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Is Winter Coming?

During the 2019 Warsaw Fellowship program, Fellows wrote a brief article on the topic of their choosing in response to one or more of the activities/speakers during the program. Pieces written by these fellows represent their individual opinions.

In the book The End of History and The Last Man, Francis Fukuyama argues that, following the ascendency of Western-style liberal democracy following the Cold War and the collapse of the Soviet Union, humanity was reaching “not just … the passing of a particular period of post-war history, but the end of history. That is, the end point of mankind’s ideological evolution and the universalization of Western liberal democracy as the final form of human government.”

But is this really the end of the history? The 2016 election made clear that the United States of America is a nation deeply divided along racial, cultural, gender and class lines, prone to populism. In Poland, we are observing a slow deterioration of liberal democracy that was established in the 1990s. The constitution is not respected, threefold power is undermined, the media is attacked, reproductive rights of women are at risk, marginalized communities are oppressed and immigrants are despised.

Now we see clearly that harsh neoliberal reforms that allowed Poland to be a part of the Western economic system, whose economy has been growing steadily for the past 30 years (a record high in the European Union) has led to a backlash by people whose needs were forgotten in the process of transformation.

Is winter coming? On the first day of our fellowship we attended a lecture led by Konstanty Gebert, a prominent Jewish activist, as well as one of the most notable war correspondents of various Polish daily newspapers, and Professor Jan Sowa, a Polish sociologist and cultural studies academic, about the meanings of freedom and Polish democracy today. Both of them stressed that, like in the old Chinese proverb, when it comes to Poland we definitely live in interesting times.

Now we see clearly that harsh neoliberal reforms that allowed Poland to be a part of the Western economic system, whose economy has been growing steadily for the past 30 years (a record high in the European Union) has led to a backlash by people whose needs were forgotten in the process of transformation. Their anger and disappointment resulted in a parliamentary outcome in which the right wing populist party Law and Justice came to power. This was the first political party that, after partly free elections in 1989, launched a massive social program named 500+ and successfully took over the narrative about Poland and Poles.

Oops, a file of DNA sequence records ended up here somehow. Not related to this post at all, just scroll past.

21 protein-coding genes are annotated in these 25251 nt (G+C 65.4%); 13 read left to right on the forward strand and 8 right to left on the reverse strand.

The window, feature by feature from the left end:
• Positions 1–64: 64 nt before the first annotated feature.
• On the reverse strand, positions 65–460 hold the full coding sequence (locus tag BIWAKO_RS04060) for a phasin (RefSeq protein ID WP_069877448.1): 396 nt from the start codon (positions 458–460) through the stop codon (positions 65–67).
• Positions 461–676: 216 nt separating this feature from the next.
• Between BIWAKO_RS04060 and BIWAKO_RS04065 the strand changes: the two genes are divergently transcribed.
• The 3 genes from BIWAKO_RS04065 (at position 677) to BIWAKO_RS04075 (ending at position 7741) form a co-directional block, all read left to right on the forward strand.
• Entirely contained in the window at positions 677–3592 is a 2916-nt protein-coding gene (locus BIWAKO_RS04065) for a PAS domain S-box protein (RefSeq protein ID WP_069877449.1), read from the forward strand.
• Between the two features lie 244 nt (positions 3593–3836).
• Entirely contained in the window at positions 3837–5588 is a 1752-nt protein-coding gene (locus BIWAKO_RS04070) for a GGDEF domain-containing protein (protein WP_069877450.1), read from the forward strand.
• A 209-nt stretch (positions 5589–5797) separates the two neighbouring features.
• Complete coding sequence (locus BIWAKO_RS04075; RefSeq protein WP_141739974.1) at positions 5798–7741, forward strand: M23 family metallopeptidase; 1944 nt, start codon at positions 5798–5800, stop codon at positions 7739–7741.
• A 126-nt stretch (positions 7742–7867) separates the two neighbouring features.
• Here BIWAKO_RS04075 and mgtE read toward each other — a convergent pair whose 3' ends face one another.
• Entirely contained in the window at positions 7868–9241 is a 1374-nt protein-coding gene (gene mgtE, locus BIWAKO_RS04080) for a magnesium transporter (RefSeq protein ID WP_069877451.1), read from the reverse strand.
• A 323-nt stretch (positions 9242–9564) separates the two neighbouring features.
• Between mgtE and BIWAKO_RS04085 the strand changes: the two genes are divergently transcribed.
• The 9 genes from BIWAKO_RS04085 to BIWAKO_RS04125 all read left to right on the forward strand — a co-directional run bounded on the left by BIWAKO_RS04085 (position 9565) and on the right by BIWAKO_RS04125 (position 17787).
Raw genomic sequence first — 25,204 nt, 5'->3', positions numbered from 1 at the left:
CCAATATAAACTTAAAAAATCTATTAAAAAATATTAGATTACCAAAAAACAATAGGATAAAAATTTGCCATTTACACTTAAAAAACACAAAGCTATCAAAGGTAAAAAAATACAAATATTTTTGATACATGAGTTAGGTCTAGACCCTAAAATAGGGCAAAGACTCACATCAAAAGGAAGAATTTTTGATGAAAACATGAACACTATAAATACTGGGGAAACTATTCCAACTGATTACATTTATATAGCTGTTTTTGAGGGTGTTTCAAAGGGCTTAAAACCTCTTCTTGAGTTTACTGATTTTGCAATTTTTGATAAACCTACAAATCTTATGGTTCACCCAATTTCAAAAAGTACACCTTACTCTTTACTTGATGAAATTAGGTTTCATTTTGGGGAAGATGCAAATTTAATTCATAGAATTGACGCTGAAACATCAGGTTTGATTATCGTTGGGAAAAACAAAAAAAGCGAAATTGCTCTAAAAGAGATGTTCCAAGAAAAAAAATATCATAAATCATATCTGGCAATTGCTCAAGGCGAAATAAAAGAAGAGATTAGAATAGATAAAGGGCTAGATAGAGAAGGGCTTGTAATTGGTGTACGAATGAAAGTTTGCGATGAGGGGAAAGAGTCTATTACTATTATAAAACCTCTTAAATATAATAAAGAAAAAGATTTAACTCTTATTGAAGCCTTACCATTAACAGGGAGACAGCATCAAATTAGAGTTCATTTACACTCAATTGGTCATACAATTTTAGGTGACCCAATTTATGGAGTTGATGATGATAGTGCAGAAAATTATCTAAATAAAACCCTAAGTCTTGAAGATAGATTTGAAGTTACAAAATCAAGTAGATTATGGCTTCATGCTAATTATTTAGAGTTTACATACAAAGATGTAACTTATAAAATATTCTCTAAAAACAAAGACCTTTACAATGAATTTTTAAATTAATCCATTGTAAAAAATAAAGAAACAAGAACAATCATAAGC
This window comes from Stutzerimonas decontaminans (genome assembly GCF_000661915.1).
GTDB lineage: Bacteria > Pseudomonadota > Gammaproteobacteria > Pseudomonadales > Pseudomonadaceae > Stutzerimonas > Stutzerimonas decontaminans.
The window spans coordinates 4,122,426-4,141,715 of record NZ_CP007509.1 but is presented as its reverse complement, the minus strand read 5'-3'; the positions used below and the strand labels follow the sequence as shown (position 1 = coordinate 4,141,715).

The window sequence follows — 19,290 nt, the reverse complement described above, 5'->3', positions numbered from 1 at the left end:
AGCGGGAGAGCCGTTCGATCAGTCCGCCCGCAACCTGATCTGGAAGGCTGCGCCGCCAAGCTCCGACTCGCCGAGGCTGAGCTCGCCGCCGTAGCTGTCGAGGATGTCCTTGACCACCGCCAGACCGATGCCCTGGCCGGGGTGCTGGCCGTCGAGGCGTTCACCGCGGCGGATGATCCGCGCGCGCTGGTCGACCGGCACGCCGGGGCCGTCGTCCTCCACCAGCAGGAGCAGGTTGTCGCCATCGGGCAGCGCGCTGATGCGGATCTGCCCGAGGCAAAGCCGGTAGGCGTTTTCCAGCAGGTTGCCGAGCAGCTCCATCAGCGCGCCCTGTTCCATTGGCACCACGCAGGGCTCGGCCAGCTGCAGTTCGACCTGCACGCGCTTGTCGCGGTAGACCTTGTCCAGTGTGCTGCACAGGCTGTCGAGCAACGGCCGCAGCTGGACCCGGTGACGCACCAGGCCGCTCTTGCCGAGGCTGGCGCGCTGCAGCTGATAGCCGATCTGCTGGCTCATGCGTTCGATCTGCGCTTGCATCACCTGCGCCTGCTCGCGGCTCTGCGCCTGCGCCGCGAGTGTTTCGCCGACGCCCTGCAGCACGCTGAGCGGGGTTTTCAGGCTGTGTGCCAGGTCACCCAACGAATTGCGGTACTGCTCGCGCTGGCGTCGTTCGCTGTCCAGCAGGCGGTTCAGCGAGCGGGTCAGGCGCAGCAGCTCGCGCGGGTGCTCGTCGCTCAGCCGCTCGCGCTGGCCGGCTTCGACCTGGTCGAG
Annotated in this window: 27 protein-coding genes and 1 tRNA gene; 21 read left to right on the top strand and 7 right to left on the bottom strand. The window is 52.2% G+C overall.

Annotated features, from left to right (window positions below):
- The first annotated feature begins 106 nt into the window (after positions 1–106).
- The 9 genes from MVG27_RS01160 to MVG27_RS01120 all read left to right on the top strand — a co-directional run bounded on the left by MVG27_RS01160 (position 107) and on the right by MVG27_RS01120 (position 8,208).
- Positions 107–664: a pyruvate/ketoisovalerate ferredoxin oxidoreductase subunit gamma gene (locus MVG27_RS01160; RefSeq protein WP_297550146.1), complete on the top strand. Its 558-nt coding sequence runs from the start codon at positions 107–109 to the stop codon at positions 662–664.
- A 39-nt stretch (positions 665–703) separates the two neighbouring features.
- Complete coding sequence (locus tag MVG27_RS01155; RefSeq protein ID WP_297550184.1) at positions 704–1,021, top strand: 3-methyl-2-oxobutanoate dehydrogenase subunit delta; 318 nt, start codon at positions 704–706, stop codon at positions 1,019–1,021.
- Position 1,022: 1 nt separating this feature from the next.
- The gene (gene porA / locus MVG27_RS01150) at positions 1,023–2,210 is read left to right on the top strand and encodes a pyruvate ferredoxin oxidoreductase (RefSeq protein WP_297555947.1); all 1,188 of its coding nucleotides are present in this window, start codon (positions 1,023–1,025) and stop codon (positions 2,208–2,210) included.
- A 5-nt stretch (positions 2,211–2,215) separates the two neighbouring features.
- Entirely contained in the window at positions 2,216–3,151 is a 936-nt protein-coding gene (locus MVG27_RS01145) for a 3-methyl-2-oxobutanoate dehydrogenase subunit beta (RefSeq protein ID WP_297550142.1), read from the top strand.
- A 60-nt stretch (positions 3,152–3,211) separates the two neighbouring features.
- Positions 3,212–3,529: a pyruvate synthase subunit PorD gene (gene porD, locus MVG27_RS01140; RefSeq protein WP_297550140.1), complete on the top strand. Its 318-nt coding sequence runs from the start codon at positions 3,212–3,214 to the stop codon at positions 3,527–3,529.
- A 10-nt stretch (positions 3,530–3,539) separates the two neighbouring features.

Owing to the fact that [the Law and Justice party] is the only party that speaks for the common man, in the eyes of many, losing liberal democracy is the price that Poles are willing to pay for this sense of “stabilization”.

Before this, professionals such as teachers, workers or nurses were told that in the name of becoming a developed western country they must “tighten their belt” and dismiss their needs (like sending their children away on vacation for the first time). But how can you wait for this mythical redistribution of GDP when even your basic needs aren’t met?

Are we really doomed for years of non-liberal governance in Poland?

Among many other reasons, like pension reform, identity politics and populist discourse, addressing social inequalities was the biggest factor in the successful election of Law and Justice. They gave unparalleled social assistance (500+), a redistribution program that hadn’t been seen in 30 years in Poland. This social program brings many families out of poverty and gives a sense of economic security. Owing to the fact that this is the only party that speaks for the common man, losing the liberal democracy is the price that Poles are willing to pay for this sense of “stabilization”.

According to Konstanty Gebert, “the worst that can happen to the Polish society is that it becomes an electoral dictatorship.” The consequences of this will haunt Poland for years, and maybe this country’s blooming sociopolitical development will have to once again catch up with the western world when it comes to liberal democracy and human rights. Are we really doomed for years of non-liberal governance in Poland?

I hope not! That is why I became a Humanity in Action Fellow, because I know that every one of us can have a long term positive impact on our respective local communities. Jan Sowa stressed that “populism didn’t arrive out of the blue, it’s the reaction of the trauma of capitalism.” I strongly believe that through implementing our action projects we can help our societies to heal that trauma of abandonment, strengthen liberal democracies and prevent the worst case scenario when populists like Trump and Kaczyński are in power.